DON'T GO IT ALONE

What I learned from a 5th grader & why it’s okay to ask for help.

Written by Katie Stansfield for Who’s Teaching the Babies?®

Don’t Go It Alone

3 minute read

Don’t Go It Alone

3 minute read

Writen by Katie Stansfield  for Who’s Teaching the Babies?®

In our children’s ministry, it’s not uncommon to find ourselves praying for a sports injury or a brother or sister who’s home sick with a tummy ache. We teach our kids that God heals and they believe it because they’ve seen or experienced healing in their own lives and families. One particular Sunday morning, we found ourselves praying for one of the grownup helpers in the room who brought to our attention a persistently hurting arm and elbow. We prayed and tested out the progress and the class witnessed this person report a measurable decrease in pain that day. YAY GOD!

(Click here for a whole lesson plan on how to teach kids about healing.)

What really struck me about this scenario (besides the awesome healing) and the premise of this post, however, actually happened later. Fast forward several weeks and it was my turn to be teacher again. In the weeks in between, there had been no mention or discussion of this particular healing within the class, or amongst themselves. That being said, suddenly, and rather randomly (as children are) in the midst of an unrelated lesson, one of the boys in class blurts out to the helper (the one who had been healed), “Hey, how’s your arm?” She shared that it was pain free and he just smirks, nods and says, “Just checking in…” That. That right there. My heart was so touched. Why? Because it showed me a picture of the value of community and connection; it showed me the importance and two-way street of “checking in.”

How often are we living day to day and struggling with something big or small while convincing ourselves that we’re “fine”? Come on. We do it ALL THE TIME. And then, what’s more is that often others can see that we are clearly not “fine” but when they ask how we’re doing, what do we say? “I’m fine, thanks.” Ugh. Why do we do this? Is it habit? Is it denial? Are we afraid to seem as imperfect as we are? Are we determined to be superheroes who can actually save all of the Who’s in Whoville? For whatever reason, we are chronically master avoiders of asking for help. Beyond that, we often don’t even realize that we need it.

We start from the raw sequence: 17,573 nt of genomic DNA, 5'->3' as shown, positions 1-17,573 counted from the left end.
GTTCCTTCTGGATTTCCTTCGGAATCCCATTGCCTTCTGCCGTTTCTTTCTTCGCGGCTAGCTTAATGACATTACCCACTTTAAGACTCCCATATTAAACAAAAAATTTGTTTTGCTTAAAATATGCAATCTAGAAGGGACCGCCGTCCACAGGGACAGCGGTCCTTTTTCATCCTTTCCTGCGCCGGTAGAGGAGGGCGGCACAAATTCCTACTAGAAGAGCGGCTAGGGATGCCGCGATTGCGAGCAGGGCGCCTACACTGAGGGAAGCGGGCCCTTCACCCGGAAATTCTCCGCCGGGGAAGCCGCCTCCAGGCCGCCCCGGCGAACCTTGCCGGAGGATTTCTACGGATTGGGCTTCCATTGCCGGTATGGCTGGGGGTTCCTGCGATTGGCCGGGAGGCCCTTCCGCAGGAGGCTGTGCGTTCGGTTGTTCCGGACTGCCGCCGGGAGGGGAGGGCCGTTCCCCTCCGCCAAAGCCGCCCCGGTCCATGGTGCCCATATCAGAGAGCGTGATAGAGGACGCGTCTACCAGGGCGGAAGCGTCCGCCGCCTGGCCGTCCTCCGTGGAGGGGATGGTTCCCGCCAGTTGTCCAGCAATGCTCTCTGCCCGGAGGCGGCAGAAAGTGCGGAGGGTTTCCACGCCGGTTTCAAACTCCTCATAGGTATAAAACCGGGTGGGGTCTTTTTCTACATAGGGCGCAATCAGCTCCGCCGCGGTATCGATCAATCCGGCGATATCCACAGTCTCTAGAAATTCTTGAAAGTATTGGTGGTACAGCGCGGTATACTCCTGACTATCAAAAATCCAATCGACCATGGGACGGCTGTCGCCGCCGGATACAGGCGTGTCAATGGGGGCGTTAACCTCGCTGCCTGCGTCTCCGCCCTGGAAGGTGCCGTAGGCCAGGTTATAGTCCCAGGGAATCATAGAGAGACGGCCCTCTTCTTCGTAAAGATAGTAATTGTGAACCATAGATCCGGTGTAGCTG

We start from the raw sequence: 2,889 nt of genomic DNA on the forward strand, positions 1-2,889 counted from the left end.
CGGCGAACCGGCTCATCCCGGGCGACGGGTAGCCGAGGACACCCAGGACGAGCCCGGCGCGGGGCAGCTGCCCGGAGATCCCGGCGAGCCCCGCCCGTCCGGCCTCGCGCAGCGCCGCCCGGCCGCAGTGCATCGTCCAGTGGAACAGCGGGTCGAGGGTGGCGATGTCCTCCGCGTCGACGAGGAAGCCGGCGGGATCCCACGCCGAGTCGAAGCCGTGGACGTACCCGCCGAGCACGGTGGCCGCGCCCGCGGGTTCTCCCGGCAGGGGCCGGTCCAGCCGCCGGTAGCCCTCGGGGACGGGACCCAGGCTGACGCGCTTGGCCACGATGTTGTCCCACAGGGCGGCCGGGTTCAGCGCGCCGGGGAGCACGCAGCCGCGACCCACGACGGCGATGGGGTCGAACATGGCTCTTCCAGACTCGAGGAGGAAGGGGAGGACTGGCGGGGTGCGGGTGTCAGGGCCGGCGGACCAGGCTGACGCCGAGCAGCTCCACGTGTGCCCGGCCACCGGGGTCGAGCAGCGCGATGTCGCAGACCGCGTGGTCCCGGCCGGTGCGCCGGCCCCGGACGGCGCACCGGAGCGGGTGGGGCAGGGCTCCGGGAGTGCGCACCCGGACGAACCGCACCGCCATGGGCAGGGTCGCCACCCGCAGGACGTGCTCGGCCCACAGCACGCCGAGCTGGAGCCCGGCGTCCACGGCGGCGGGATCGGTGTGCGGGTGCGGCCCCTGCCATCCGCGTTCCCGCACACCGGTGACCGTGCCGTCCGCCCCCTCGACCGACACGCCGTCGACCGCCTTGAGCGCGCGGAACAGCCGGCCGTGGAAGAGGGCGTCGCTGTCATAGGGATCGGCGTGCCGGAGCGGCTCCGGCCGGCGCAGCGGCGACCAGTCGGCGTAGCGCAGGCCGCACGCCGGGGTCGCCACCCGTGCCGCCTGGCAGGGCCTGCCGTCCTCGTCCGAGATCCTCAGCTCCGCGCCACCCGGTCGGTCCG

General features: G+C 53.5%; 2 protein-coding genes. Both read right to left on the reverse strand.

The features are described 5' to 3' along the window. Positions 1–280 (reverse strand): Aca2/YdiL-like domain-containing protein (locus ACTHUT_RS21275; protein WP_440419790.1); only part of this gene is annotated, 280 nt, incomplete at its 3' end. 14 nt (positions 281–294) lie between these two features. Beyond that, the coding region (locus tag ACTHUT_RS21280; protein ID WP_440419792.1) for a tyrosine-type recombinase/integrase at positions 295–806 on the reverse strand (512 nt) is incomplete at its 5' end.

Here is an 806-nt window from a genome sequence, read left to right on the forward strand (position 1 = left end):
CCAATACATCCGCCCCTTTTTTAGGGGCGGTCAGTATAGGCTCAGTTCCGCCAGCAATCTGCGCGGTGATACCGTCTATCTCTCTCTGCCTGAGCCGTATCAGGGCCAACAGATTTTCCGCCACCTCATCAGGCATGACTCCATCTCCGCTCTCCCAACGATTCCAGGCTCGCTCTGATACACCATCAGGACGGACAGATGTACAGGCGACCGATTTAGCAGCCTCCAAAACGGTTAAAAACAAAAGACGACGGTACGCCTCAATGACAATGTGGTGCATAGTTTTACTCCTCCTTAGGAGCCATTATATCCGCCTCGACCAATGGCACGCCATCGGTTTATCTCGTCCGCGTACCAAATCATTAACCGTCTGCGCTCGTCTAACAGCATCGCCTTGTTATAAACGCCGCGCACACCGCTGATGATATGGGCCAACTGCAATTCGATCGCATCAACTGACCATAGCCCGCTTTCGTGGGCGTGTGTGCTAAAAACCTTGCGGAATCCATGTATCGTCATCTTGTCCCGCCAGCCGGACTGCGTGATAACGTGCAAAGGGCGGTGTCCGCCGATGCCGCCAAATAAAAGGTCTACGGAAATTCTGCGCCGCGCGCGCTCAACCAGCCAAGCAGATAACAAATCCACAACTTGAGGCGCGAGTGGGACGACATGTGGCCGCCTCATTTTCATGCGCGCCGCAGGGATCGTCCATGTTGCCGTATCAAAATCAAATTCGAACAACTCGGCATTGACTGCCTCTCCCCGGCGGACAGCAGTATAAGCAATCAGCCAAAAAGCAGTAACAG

News flash: you need help. We all do. It’s normal; it’s healthy; it’s good.

Now, needing “help” comes in many shapes and forms, sizes, and colors. Sometimes we need help with the boring stuff—like an extra hand at the grocery store to help prevent three boxes of Gram Crackers and a 24 pack of gum from mysteriously showing up in the cart. And sometimes we need help with the more tricky stuff—like realizing that we’re angry at God because our child is sick and despite all efforts, they haven’t gotten better. Whatever the case may be—whether simple or so very complex—you were not meant to do life alone. And that’s okay. What’s not okay is pretending that it is.

Whether you’re a single parent or surrounded by family, whether it all seems “fine” or it really doesn’t, find someone you can trust and “check in.” This person doesn’t have to have the answers or fix the problems (don’t expect them to), but they do get to be there for you, pray with you, talk and listen, and speak truth into your life. Maybe it’s more than one person; maybe it starts out simply admitting it to yourself, but it cannot, I repeat IT CANNOT stay there. People need other people. We need a perspective that is outside of our own. We need truth when the lies grow so comfortable that we believe them. We need laughter and tears and connection.

So, I challenge you to find your “check-in” person. Ask them if they’re in your corner. Perhaps test the waters and start with something small and build the trust from there. (For a post on how to build trust, click here.) I know that as you do this, you’ll be a better parent and a better person for it.

Be strong, be brave, but don’t be it alone.

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